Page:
Duma rescinds criminal penalties for domestic abuse
The State Duma approved a bill on the decriminalization of domestic abuse during its third and final reading on Friday. There were 380 votes for the bill and three votes against it. The voting was broadcasted on the official Duma website. The bill was intended to correct what was seen as discrepancy between punishment for domestic violence and beatings on the street, as the latter were considered a civil offense.
“[Before] if a single mother slapped her son, she was [convicted of a criminal offense], while a strange guy on the street was punished [according to civil law],” said United Russia deputy Andrei Isayev during the hearing.
The bill has made domestic violence – specifically defined as the beating of a relative – a civil offense, with criminal liability applicable in only those cases when the offense is committed two or more times in the same year. In the latter situation, perpetrators will be subjected to a maximum criminal penalty of imprisonment for up to three months.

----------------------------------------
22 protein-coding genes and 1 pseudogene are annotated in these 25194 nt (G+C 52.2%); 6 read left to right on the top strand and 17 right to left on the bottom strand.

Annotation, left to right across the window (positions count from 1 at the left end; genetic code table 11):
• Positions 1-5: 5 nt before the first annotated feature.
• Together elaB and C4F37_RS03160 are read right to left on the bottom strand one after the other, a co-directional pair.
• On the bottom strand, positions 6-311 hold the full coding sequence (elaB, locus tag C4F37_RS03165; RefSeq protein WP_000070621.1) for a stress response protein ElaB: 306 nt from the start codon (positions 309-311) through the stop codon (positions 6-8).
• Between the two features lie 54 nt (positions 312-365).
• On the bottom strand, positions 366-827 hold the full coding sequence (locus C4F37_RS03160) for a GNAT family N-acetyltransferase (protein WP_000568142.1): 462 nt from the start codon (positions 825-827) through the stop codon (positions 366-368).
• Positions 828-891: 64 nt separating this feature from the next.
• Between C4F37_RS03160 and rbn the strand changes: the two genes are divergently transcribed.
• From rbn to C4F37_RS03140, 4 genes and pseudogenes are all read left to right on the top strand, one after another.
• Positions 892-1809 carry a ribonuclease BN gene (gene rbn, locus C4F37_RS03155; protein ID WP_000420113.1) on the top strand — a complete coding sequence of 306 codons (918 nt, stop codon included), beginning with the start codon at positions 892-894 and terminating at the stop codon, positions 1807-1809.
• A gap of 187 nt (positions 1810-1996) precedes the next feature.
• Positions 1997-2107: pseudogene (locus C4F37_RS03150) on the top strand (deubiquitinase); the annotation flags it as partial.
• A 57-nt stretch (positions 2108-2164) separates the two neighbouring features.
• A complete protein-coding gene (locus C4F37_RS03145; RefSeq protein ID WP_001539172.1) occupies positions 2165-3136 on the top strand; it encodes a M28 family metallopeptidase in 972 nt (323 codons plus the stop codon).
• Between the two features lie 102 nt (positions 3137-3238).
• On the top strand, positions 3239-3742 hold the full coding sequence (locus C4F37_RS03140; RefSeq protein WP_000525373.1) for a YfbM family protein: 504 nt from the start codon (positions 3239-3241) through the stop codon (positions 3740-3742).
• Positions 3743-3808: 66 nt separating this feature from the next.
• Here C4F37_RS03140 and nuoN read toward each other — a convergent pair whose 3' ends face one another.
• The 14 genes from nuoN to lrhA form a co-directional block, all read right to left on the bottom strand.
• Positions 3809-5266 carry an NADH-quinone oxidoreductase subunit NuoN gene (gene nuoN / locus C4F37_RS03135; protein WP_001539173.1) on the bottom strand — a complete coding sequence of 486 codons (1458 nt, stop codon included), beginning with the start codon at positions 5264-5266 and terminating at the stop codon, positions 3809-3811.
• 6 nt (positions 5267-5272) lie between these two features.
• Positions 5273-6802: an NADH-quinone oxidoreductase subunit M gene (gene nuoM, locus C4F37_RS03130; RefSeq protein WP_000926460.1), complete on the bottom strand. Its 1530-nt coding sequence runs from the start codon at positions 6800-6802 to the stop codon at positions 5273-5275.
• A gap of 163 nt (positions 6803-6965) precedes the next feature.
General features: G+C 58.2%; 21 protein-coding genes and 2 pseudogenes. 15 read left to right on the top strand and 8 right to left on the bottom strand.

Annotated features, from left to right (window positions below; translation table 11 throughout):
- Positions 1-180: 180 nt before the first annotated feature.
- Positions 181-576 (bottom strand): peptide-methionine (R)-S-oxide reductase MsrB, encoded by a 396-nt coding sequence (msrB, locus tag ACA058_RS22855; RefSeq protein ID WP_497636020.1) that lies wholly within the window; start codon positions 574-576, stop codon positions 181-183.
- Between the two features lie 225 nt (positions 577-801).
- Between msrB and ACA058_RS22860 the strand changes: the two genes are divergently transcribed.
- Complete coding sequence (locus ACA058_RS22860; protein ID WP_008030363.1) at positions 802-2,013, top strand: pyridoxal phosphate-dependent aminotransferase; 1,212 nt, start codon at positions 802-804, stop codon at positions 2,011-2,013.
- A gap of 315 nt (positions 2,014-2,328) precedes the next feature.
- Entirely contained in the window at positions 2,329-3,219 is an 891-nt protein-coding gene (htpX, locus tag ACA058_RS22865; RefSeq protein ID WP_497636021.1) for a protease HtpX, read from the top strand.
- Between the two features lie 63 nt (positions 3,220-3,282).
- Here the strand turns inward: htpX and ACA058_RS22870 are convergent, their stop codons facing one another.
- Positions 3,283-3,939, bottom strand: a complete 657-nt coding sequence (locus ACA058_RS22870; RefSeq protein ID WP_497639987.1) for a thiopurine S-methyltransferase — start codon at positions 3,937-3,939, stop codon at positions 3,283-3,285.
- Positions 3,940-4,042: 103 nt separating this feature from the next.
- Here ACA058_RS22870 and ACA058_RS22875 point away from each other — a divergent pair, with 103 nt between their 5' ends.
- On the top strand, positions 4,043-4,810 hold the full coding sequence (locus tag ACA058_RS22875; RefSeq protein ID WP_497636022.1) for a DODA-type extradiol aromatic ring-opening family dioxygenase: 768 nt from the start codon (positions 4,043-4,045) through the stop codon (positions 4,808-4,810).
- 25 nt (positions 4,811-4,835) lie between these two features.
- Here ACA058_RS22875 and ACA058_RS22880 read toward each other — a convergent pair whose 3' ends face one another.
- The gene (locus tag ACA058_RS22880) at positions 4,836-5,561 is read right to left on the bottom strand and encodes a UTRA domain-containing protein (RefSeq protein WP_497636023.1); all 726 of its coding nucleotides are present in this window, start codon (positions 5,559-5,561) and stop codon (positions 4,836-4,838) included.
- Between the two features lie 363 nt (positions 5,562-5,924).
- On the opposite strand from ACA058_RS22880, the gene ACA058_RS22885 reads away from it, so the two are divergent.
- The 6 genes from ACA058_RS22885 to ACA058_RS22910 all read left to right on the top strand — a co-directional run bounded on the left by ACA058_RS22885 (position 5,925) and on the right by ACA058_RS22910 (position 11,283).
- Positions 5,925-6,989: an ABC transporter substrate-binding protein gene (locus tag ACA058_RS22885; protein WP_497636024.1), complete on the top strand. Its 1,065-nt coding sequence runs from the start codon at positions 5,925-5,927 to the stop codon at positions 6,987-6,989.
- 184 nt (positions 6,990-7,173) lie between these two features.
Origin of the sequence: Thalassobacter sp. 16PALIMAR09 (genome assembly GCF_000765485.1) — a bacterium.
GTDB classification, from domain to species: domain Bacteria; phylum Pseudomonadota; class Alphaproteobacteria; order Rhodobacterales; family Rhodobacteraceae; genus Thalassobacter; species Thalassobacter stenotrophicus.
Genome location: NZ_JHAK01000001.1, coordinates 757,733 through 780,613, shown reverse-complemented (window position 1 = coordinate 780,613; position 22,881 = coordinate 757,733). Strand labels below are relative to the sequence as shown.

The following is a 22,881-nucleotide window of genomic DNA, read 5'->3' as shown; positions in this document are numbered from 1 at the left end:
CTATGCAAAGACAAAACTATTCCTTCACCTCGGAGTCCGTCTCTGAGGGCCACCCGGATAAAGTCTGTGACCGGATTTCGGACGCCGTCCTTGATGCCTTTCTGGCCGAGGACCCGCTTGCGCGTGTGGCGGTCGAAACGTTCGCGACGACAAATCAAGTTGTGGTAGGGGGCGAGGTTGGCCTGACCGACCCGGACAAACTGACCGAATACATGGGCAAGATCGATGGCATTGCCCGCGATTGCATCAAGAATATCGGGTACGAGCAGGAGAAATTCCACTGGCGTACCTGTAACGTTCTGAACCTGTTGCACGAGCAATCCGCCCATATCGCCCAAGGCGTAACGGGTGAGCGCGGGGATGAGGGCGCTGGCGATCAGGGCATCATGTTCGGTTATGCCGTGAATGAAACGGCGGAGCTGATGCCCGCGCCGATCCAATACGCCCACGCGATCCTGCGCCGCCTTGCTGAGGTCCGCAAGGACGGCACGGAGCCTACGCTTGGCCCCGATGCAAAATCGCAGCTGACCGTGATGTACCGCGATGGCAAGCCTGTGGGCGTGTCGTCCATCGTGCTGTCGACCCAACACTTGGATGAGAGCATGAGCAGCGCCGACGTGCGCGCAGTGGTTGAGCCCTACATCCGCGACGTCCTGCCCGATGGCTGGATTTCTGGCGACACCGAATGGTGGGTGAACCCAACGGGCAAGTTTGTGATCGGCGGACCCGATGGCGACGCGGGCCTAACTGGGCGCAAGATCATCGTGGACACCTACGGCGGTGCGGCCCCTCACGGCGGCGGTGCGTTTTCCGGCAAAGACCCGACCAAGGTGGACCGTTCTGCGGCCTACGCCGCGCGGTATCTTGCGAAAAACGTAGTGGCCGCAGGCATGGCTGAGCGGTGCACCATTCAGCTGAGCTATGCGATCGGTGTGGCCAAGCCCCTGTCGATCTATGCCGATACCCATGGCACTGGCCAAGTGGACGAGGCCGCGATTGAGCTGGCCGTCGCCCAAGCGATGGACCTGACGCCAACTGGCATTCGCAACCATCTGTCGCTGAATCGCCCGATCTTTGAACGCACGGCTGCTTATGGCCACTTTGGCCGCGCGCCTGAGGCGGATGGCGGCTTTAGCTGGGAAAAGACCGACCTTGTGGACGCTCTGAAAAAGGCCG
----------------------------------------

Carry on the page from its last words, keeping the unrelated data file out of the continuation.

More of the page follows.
It will still be considered a criminal offense if domestic violence is perpetrated as an act of hooliganism or is motivated by hatred or enmity. In such cases, perpetrators could be sentenced to compulsory work or to up to two years in prison.
Isayev reminded the Duma that criminal liability for domestic abuse has led to the emergence of “Pavlik Morozovs” in Europe, referring to situations in which courts deprived mothers and fathers of parental rights as a result of children’s statements. Morovoz was a Soviet youth who informed on his father to the authorities and was subsequently killed by his family. He was praised by the media as a martyr.
Russia’s Liberal Democratic Party and Communist Party spoke out against the new bill.
The civil punishment for beatings comes in the form of a fine of 5 to 30 thousand rubles (approximately $82-$498), arrest for a term of 10 to 15 days, or 60 to 120 hours of compulsory work.